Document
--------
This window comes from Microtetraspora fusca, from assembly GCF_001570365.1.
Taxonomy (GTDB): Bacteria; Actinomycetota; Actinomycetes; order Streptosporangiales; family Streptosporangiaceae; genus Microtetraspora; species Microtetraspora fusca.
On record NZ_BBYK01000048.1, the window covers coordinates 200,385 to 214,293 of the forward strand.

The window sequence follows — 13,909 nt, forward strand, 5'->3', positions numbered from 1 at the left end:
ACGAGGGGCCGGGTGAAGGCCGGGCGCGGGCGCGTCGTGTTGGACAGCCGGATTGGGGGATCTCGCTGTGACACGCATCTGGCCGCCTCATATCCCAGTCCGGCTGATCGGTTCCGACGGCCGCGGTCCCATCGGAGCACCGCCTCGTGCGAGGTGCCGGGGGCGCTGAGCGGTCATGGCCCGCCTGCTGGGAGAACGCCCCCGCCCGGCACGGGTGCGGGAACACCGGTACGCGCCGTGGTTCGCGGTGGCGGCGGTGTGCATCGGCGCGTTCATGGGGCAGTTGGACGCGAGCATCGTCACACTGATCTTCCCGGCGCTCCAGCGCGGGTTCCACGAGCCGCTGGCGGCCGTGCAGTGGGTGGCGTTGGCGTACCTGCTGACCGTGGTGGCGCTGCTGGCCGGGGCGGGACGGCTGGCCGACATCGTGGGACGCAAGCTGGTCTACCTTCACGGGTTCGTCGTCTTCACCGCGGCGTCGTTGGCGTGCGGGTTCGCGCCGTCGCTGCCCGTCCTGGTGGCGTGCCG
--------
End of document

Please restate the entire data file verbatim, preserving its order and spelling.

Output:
This window comes from Microtetraspora fusca, from assembly GCF_001570365.1.
Taxonomy (GTDB): Bacteria; Actinomycetota; Actinomycetes; order Streptosporangiales; family Streptosporangiaceae; genus Microtetraspora; species Microtetraspora fusca.
On record NZ_BBYK01000048.1, the window covers coordinates 200,385 to 214,293 of the forward strand.

The window sequence follows — 13,909 nt, forward strand, 5'->3', positions numbered from 1 at the left end:
ACGAGGGGCCGGGTGAAGGCCGGGCGCGGGCGCGTCGTGTTGGACAGCCGGATTGGGGGATCTCGCTGTGACACGCATCTGGCCGCCTCATATCCCAGTCCGGCTGATCGGTTCCGACGGCCGCGGTCCCATCGGAGCACCGCCTCGTGCGAGGTGCCGGGGGCGCTGAGCGGTCATGGCCCGCCTGCTGGGAGAACGCCCCCGCCCGGCACGGGTGCGGGAACACCGGTACGCGCCGTGGTTCGCGGTGGCGGCGGTGTGCATCGGCGCGTTCATGGGGCAGTTGGACGCGAGCATCGTCACACTGATCTTCCCGGCGCTCCAGCGCGGGTTCCACGAGCCGCTGGCGGCCGTGCAGTGGGTGGCGTTGGCGTACCTGCTGACCGTGGTGGCGCTGCTGGCCGGGGCGGGACGGCTGGCCGACATCGTGGGACGCAAGCTGGTCTACCTTCACGGGTTCGTCGTCTTCACCGCGGCGTCGTTGGCGTGCGGGTTCGCGCCGTCGCTGCCCGTCCTGGTGGCGTGCCG